Shawnee Indians
September 18, 2015

Ojibwe is virtually identical to Ottawa, Potawatomi and Algonkin, with a more distant relationship to the Illinois and Miami. After 1680, Ojibwe became the trade language in the northern Great Lakes because they were the most numerous tribe in the North.

Ojibwa / Chippewa
August 12, 2015

This article contains a list of links to more information on each of the tribes included in the Algonquian language group.

Many people mistakenly believe that Algonquian is the name of a specific tribe. While there is a loose confederation of Algonquin Nations in Canada, algonquian is actually a language group which includes many tribes who speak a related language which contains several dialects and many variations that stemmed from one once common language.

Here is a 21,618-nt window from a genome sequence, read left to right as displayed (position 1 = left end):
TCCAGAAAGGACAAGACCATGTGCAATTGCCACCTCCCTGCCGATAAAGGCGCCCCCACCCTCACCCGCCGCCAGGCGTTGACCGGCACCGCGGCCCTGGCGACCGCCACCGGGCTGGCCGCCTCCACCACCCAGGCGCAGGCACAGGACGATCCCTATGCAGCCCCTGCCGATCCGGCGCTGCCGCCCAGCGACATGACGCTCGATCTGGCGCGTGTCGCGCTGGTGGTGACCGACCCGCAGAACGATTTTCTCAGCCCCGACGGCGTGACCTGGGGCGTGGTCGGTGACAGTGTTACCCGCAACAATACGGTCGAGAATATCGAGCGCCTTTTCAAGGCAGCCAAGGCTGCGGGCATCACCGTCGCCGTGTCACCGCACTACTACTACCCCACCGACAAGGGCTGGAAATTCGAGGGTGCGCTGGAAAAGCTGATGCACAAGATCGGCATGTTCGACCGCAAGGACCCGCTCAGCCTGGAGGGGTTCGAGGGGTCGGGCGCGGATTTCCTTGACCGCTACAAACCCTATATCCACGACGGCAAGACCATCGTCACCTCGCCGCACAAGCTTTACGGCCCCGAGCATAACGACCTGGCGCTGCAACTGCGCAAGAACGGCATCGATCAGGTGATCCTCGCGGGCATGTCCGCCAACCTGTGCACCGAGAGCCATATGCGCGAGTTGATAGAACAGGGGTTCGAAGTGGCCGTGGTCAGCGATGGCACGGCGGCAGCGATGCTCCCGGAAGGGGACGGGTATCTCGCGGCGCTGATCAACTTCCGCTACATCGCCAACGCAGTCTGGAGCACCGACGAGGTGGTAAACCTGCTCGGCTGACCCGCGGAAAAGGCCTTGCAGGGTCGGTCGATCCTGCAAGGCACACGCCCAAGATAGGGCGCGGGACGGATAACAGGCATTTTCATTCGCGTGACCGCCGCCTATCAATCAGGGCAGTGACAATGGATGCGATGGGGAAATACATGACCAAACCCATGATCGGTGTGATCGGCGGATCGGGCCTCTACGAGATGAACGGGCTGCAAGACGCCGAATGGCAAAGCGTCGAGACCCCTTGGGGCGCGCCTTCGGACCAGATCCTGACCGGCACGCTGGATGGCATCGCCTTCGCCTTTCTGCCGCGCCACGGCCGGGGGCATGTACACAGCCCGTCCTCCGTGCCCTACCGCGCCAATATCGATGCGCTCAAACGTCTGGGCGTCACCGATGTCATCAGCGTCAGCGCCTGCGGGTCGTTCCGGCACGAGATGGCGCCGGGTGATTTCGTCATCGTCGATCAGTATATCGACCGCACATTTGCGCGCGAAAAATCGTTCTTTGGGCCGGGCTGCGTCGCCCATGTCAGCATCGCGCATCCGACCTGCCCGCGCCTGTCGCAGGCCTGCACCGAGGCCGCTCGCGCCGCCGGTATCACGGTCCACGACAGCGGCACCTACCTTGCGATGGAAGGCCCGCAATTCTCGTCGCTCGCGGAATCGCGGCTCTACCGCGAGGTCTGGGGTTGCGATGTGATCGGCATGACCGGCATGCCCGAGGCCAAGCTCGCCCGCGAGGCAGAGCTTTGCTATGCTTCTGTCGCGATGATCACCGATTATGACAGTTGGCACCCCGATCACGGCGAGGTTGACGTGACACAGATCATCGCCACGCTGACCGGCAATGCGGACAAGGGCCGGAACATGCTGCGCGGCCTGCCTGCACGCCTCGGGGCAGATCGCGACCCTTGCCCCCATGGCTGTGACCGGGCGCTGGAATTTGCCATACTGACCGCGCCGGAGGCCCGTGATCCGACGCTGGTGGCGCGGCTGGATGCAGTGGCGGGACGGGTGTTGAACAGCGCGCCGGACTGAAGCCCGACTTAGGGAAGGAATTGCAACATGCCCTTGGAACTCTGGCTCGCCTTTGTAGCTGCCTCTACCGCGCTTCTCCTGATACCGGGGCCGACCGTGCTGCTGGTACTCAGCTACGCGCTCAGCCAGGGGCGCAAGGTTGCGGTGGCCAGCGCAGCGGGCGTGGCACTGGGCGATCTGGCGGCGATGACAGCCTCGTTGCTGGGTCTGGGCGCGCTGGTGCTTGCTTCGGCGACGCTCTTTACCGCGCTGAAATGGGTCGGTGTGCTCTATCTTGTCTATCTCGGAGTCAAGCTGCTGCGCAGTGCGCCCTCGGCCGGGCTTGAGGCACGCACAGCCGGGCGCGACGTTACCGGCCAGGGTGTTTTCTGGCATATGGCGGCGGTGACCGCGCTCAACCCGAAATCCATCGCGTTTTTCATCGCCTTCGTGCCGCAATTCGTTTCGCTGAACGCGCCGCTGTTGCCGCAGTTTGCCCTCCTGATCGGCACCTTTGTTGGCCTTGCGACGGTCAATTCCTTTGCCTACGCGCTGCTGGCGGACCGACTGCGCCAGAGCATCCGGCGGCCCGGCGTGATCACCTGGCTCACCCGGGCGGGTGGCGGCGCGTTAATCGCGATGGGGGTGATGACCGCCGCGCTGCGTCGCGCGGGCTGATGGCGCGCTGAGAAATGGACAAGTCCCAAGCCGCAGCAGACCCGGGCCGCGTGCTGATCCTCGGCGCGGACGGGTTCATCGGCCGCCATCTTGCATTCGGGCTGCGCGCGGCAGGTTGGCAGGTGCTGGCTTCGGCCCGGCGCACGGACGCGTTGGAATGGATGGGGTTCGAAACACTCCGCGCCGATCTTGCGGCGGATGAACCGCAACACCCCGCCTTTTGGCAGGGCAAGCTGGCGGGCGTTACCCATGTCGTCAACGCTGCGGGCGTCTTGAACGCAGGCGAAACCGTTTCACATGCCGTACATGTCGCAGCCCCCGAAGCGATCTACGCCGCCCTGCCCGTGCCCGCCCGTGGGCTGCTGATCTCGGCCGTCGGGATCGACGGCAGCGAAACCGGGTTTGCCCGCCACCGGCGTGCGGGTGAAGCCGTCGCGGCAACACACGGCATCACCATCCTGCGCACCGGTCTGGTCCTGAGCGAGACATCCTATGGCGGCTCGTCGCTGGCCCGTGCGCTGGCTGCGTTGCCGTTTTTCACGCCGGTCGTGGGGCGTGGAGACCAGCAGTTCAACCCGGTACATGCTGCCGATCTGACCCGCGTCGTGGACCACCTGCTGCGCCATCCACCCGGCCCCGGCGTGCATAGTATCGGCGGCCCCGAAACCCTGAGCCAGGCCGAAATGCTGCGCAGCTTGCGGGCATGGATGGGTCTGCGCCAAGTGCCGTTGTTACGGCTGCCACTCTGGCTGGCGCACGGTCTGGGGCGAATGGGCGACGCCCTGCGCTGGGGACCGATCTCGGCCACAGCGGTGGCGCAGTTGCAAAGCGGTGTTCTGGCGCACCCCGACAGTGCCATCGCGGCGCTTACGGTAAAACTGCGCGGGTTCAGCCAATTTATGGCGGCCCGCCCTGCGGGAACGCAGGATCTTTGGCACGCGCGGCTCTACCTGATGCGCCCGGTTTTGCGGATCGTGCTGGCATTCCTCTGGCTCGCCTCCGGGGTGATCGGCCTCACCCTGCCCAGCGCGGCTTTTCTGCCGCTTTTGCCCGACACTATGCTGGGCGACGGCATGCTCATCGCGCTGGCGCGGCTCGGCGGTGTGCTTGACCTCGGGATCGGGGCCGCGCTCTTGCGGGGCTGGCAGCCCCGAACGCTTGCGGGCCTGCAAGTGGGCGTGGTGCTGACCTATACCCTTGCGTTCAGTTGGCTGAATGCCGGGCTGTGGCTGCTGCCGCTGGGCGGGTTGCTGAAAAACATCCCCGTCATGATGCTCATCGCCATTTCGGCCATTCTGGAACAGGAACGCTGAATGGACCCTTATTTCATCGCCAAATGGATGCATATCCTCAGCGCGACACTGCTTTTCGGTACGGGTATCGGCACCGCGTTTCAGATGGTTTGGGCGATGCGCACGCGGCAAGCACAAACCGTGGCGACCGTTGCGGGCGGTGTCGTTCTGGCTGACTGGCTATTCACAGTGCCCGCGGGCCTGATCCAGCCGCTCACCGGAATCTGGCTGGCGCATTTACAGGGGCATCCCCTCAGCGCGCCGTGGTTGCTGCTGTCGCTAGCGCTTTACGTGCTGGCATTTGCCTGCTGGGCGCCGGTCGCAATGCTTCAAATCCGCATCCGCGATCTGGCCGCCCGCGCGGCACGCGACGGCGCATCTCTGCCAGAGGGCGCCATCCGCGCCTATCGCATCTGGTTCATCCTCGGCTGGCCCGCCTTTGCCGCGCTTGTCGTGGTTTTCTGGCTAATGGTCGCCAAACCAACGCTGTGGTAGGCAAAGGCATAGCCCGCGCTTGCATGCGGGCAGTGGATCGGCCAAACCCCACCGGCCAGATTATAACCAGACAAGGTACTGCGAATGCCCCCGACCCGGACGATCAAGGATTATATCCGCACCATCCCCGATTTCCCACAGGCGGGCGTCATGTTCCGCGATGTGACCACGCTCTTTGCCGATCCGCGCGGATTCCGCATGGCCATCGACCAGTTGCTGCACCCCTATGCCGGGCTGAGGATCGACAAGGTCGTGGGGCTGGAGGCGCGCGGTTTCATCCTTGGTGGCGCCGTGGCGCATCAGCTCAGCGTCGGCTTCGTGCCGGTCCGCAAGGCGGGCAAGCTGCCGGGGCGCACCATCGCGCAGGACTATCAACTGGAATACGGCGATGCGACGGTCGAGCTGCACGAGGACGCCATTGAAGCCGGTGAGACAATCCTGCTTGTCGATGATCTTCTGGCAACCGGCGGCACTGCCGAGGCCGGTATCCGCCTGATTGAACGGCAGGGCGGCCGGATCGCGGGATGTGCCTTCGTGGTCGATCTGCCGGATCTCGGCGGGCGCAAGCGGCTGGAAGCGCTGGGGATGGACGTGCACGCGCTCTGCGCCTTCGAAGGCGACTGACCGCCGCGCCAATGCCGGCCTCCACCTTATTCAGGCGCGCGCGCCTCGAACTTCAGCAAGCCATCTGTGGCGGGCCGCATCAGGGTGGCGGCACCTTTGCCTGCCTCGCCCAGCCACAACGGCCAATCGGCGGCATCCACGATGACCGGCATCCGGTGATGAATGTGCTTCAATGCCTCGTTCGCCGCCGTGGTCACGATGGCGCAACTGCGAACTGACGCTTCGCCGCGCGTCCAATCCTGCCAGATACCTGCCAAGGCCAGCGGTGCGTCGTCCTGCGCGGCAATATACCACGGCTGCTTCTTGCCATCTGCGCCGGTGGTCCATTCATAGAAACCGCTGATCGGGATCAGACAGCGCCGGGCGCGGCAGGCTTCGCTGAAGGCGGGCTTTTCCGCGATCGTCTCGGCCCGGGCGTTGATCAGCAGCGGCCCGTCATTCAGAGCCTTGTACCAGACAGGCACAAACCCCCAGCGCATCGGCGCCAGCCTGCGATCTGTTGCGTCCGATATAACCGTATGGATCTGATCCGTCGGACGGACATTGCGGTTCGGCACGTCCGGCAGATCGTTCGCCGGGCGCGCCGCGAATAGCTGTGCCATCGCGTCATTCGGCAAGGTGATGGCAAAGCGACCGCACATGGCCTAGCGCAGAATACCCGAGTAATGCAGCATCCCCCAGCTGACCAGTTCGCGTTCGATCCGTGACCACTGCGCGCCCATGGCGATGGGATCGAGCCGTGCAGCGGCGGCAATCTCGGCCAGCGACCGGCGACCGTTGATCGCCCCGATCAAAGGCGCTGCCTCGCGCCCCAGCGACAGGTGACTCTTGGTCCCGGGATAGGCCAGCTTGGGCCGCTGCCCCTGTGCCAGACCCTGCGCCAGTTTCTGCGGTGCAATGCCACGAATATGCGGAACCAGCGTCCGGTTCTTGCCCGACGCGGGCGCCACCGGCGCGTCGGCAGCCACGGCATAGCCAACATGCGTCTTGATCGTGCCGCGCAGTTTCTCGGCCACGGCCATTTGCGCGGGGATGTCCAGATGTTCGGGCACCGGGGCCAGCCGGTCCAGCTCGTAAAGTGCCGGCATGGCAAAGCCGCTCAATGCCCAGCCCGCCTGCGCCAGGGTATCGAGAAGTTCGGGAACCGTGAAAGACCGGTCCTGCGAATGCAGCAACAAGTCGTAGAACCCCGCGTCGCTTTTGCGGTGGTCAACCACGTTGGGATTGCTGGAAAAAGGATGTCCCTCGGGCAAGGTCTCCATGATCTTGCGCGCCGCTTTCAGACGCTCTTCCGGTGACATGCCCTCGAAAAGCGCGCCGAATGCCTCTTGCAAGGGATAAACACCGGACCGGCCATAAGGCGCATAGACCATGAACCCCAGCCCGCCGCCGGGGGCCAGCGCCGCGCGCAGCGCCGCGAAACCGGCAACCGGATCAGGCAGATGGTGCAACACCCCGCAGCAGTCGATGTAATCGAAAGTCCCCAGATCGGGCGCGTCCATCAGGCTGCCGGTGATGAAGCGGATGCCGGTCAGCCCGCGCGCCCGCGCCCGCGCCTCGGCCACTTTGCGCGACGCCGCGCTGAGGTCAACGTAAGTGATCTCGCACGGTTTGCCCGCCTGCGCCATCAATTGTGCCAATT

Algonquin Tribes
August 3, 2015

Despite the fact that the 1855 Treaty was intended to provide the Grand River Ottawa with permanent Reservation homelands, many officials representing the United States government responsible for protecting the Grand River Reservations actively assisted non-Indians in taking lands reserved for the Grand River people. Nearly two-thirds of the land within the Grand River Ottawa Reservations was transferred to non-Indians by 1880.

Ottawa Indians
August 3, 2015